Thursday, 25 July 2013
The 'D-Day' Paradox [WARNING: Spoilers]
A lot of films drift into the ether as the house lights come on. Not the blandly titled 'D-Day', which I saw Saturday night and which remains tattooed upon my brain five days later.
It's a fictional tale of four RAW agents (external Indian intelligence, i.e., spies) who abduct India's most wanted criminal from his son's very public wedding in Karachi, Pakistan. The criminal is based on Dawood Ibrahim, wanted for funding the 1993 Mumbai bombings and still at large as the head of a Dubai-based criminal organisation. Director Nikhil Advani denies the connection, but the breakneck narrative unspools like historical fiction that Advani admits was inspired by a conversation he had with a taxi driver around the time of Osama bin Laden's extermination by US Navy Seals. The driver asked why Indian cinema hadn't made a film about the capture of India's public enemy number one.
A couple years later, Advani's delivered 'D-Day'.
Irrfan Khan's Wali has a Pakistani wife and child that make him emotionally vulnerable. Arjun Rampal's lone wolf Rudra scowls and grunts but falls into a relationship with a scarred prostitute (Shruti Haasan) named Suraiya that exposes the human within the killing machine. Huma Querishi has that rarest of roles -- an action movie heroine not in love or soon to be in love with a main protagonist -- whose commitment to her job is destroying her marriage. Akaash Dahiya's Aslam is a Pakistani driver with the most to lose if caught betraying his homeland. These variables contribute to a collective, gripping unease as the foursome's situation deteriorates.
Rishi Kapoor's larger-than-life scoundrel is code-named Goldman by RAW and he plays it like a star. Kapoor was a romantic hero in the '70s but has taken to negative roles like a portly, hairpiece-wearing duck to water in his career's second act. Advani jacks the volume of Kapoor's growl so he barks at subordinates with barely a movement, compacting his malice and making his soliloquies hypnotic. A film like 'D-Day' rises or falls on the believability of its antihero, and Kapoor nails it.
Besides the standout performances of Khan, Rampal and Kapoor, two scenes have lingered like concussion bombs in my brain. They represent a paradox that initially left me questioning the merits of the film and in a broader sense the morality of Indian cinema. They are two of the most harrowing scenes I've ever seen in a mass-marketed film, both beautifully shot, both crucial to the narrative, and both undeniably cruel.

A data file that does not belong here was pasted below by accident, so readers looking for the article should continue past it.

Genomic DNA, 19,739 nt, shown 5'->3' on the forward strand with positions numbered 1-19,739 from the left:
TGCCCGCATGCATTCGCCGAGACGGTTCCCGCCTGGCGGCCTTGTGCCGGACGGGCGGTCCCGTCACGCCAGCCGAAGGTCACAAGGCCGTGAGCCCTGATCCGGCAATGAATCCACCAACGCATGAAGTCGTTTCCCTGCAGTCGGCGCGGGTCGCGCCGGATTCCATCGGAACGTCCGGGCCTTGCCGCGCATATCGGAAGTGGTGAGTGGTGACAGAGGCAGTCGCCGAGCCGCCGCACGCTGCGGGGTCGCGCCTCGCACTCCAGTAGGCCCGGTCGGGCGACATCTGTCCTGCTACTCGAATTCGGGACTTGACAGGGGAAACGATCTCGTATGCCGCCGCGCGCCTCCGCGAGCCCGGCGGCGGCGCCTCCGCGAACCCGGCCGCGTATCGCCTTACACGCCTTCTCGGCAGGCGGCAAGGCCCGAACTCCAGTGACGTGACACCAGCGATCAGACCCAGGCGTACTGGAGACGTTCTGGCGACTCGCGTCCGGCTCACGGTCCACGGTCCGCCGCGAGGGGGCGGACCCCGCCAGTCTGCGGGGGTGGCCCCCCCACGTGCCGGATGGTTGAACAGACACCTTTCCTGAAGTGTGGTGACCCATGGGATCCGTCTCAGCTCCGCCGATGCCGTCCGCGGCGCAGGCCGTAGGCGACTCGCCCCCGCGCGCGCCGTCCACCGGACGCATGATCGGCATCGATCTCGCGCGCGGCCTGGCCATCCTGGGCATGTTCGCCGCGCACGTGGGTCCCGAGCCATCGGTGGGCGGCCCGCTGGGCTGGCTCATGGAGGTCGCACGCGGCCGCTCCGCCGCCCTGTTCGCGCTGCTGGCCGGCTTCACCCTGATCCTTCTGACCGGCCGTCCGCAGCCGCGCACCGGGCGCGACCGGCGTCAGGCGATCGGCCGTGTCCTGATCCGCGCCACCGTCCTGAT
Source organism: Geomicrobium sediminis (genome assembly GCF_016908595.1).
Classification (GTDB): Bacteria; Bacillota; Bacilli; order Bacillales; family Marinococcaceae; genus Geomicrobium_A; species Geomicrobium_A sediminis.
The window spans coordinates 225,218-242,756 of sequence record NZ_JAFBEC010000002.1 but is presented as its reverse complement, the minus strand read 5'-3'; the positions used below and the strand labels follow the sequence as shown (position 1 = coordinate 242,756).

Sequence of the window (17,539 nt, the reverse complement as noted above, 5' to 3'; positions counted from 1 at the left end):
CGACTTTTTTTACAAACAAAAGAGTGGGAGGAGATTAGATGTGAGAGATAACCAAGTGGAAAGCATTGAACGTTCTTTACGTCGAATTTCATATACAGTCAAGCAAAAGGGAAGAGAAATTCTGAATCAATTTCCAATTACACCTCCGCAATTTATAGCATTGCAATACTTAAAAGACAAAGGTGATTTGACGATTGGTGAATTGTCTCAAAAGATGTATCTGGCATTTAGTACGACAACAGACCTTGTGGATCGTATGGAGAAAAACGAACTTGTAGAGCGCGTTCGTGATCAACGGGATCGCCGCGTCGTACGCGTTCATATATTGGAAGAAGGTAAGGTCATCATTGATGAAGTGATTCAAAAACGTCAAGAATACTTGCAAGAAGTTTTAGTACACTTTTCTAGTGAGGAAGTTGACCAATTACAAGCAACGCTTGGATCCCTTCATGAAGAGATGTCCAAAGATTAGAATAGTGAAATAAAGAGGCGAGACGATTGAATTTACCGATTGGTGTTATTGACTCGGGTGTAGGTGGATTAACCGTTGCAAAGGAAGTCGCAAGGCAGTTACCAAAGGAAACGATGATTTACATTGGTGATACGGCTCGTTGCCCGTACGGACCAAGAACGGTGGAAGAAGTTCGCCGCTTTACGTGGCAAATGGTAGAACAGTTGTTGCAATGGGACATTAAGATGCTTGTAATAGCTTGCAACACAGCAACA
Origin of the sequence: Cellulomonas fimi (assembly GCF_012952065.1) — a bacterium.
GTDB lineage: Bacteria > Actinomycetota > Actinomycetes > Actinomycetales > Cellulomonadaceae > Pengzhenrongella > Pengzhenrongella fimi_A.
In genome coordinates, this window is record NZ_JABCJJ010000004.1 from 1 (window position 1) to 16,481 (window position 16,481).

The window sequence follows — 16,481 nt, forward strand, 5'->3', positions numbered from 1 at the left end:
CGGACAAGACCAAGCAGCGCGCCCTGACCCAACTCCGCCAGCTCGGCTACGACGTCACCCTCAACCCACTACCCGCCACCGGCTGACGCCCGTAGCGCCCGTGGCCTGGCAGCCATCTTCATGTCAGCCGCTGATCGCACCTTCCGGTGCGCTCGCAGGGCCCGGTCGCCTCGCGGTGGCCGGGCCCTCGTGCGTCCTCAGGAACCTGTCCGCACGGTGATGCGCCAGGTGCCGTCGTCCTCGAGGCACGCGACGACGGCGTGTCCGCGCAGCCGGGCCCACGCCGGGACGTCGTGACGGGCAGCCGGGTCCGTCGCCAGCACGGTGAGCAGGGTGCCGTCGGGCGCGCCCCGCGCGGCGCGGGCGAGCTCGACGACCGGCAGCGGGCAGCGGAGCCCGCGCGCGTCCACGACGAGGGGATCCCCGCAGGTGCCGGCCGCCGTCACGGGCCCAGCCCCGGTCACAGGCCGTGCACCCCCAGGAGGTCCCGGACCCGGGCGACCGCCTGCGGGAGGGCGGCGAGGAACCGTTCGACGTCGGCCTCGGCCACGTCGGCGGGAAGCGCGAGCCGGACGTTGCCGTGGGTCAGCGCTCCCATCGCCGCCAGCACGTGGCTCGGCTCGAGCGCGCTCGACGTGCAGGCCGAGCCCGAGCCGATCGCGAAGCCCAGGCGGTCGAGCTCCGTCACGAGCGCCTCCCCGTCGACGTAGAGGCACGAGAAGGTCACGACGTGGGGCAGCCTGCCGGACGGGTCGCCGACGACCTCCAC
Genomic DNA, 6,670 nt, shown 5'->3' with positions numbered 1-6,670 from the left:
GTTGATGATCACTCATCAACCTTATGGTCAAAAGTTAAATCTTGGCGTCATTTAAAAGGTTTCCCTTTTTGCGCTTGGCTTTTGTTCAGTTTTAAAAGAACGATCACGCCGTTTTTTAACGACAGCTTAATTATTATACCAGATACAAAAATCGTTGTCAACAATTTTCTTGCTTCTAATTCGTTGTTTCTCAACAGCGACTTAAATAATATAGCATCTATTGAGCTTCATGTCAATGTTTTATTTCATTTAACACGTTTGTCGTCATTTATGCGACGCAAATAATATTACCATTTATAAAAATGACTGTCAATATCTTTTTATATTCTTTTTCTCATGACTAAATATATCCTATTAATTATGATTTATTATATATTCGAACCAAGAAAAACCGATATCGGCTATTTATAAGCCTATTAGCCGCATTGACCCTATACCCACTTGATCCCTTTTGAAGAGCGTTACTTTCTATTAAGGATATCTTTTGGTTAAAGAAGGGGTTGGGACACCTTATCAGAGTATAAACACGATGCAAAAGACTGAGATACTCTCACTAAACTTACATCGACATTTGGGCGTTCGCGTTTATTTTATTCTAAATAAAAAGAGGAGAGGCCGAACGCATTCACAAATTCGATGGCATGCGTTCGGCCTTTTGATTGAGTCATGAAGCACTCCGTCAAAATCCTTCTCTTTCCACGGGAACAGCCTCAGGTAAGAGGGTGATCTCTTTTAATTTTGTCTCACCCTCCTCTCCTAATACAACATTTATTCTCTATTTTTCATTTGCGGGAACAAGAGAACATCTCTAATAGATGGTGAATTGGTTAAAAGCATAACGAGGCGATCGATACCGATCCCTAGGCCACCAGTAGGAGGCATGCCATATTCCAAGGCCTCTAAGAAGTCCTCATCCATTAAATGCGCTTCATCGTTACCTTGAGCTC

The first does something uniquely Bollywood, but with a ghoulish twist: It employs a haunting song called 'Ek Ghida' (hear it at the bottom of this post) as backdrop to the sadistic murder of Haasan's Suraiya by one of Goldman's goons. Rampal's Rudra walks through the crime scene and visualises his lover's demise as Rekha Bhardwaj's voice pleads with Rudra to carry her with him. It's nearly seven minutes of cinematic genius with a graphic, slow-motion depiction of a woman's murder at its core.
The second scene reminded me of films about the Holocaust in which unknowing innocents are sent to their deaths. Anonimity in the vast numbers of victims in those films normally limit the horror but not so in D-Day. We've become familiar with Wali's wife and child. We've been in their tiny Karachi flat. We've followed Wali's attempt to fly them to London and watched the freakish cancellation of all flights due to the 2010 eruption of Eyjafjallajökull in Iceland. Advani uses this familiarity against us later as Wali's death in a hail of Pakistani bullets is intercut with his family's poisoning, which is introduced with a shot of the boy recoiling in disgust at a glass of milk given to him by a Pakistani guard holding the two captive. We know the milk is poisoned. We know he's about to die, and he does, in slow motion, spitting foam while his mother wails and begs for help. She also dies, of course, while we watch. It's a fucking brutal scene, the first time I've seen a mother and child's murder so carefully portrayed in a Hindi film.
The paradox? Indian actors endure abuse from fans if they kiss on-screen and, while item number girls wear provocative outfits, nudity is absolutely forbidden. What's the message? Sadism, murder and infanticide = OK. Passion and the female body = Obscene.
This isn't a criticism of Advani's film. If anything, I salute a director with the courage to accurately depict the horrors wrought by villians without resorting to evil laughs and cartoonish mannerisms. It's Indian cinema's bizarre double standard I don't understand.